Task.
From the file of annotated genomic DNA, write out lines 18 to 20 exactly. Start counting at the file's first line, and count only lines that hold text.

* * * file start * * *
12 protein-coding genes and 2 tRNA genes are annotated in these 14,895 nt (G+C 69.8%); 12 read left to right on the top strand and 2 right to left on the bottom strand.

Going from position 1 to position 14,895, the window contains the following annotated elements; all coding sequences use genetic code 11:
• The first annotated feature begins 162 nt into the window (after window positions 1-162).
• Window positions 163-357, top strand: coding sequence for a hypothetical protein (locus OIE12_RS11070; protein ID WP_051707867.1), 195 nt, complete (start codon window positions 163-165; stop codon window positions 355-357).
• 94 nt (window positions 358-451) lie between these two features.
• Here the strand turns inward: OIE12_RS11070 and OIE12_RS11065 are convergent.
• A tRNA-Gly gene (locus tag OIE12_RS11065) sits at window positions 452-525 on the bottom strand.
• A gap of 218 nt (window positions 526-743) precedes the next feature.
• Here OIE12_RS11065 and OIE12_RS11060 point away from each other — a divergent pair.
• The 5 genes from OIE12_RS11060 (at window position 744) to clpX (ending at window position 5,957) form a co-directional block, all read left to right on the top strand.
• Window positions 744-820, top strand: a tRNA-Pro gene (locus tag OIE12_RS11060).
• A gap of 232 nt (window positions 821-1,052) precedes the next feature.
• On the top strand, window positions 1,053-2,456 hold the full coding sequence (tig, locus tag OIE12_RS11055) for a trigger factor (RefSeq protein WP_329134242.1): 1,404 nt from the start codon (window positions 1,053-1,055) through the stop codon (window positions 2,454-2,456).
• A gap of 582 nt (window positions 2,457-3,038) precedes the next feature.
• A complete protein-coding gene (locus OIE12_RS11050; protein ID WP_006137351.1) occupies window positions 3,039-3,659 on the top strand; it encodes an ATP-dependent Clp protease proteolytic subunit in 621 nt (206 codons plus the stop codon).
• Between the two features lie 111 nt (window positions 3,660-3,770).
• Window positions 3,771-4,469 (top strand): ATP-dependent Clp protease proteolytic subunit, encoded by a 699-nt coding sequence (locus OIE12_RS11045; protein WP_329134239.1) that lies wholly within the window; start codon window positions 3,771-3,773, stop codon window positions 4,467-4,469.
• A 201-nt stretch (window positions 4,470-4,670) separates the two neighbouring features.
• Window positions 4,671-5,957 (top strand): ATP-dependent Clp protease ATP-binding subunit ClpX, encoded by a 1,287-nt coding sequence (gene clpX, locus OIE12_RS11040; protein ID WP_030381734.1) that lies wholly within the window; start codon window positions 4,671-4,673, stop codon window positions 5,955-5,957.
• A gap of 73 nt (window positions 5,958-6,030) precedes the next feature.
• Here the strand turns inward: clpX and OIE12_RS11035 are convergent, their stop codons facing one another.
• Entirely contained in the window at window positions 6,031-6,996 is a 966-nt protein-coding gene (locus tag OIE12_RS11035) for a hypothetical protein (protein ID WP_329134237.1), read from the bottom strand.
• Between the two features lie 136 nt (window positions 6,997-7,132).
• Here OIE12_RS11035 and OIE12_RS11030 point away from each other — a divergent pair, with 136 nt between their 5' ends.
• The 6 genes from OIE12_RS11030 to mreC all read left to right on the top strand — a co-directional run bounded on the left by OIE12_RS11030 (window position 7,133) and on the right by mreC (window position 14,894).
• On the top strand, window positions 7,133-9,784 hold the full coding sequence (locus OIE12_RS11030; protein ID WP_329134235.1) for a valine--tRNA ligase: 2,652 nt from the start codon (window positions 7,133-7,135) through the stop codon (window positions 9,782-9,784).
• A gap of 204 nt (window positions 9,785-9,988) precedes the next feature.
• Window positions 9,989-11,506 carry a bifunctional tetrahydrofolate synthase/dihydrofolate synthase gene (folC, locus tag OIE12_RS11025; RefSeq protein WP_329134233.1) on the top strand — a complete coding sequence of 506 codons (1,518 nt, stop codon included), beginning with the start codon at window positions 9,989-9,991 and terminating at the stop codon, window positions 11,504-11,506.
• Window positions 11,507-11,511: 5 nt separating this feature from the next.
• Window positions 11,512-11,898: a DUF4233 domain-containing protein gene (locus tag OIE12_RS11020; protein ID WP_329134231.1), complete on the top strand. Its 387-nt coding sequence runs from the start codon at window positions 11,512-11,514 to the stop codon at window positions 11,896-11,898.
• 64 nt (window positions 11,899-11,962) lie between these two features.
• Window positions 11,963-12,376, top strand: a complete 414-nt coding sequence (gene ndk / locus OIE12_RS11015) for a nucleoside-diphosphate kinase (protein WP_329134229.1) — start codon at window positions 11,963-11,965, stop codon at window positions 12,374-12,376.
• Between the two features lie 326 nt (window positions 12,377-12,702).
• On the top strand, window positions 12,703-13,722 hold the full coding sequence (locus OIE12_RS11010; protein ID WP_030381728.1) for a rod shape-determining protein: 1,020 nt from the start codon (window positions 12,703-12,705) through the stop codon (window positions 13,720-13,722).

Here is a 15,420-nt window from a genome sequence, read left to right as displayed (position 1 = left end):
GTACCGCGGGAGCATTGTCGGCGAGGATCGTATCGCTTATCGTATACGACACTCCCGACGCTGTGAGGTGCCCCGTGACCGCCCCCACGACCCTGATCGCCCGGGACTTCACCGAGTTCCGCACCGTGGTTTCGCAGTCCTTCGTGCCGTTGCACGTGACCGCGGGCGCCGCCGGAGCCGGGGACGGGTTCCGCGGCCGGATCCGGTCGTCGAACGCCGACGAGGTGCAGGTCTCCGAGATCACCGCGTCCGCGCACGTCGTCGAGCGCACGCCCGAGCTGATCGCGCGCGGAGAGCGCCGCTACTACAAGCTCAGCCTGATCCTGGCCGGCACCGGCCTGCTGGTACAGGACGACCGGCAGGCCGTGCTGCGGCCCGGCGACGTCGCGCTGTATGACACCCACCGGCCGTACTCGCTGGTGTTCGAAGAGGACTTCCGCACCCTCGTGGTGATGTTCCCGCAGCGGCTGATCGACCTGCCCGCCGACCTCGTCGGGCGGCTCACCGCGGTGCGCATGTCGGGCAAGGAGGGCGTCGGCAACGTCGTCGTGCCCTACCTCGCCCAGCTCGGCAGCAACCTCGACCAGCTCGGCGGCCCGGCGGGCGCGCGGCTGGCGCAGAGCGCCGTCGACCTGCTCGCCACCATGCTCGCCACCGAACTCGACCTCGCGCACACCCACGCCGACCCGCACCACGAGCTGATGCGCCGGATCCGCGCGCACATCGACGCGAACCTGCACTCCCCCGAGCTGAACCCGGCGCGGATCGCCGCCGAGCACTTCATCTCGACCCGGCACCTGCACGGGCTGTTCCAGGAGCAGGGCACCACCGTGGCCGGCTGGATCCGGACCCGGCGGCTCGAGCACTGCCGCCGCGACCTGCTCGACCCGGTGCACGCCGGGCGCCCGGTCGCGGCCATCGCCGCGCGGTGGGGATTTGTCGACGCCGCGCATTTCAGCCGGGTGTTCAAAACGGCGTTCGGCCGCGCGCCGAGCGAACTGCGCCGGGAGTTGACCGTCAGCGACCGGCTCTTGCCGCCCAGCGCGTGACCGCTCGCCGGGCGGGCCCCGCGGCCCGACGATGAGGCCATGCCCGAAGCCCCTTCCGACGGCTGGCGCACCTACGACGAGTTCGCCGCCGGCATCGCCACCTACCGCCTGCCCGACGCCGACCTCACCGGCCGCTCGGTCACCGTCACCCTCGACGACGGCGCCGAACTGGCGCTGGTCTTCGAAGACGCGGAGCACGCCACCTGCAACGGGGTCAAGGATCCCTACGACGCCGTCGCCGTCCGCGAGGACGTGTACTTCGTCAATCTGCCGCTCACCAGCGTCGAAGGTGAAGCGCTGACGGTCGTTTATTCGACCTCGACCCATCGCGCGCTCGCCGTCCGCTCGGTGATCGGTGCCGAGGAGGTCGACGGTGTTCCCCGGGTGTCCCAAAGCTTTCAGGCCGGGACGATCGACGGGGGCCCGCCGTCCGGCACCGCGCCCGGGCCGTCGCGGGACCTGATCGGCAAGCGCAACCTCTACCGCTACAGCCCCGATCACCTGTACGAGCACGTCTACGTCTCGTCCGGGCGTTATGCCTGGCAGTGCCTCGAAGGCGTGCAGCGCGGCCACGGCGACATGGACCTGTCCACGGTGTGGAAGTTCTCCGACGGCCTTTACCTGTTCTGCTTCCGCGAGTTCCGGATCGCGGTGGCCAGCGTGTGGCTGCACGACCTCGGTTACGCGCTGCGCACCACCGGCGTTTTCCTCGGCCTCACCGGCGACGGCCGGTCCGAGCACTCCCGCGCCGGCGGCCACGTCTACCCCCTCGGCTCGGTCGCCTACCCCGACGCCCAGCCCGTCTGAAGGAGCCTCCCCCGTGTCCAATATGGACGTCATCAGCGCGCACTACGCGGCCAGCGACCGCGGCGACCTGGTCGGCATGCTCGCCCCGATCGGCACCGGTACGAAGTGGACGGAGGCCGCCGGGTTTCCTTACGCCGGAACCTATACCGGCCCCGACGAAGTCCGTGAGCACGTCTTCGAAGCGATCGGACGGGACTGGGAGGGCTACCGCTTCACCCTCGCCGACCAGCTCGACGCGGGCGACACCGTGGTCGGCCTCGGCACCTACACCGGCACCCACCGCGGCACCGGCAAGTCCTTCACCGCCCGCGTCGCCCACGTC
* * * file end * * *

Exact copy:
• A 201-nt stretch (window positions 4,470-4,670) separates the two neighbouring features.
• Window positions 4,671-5,957 (top strand): ATP-dependent Clp protease ATP-binding subunit ClpX, encoded by a 1,287-nt coding sequence (gene clpX, locus OIE12_RS11040; protein ID WP_030381734.1) that lies wholly within the window; start codon window positions 4,671-4,673, stop codon window positions 5,955-5,957.
• A gap of 73 nt (window positions 5,958-6,030) precedes the next feature.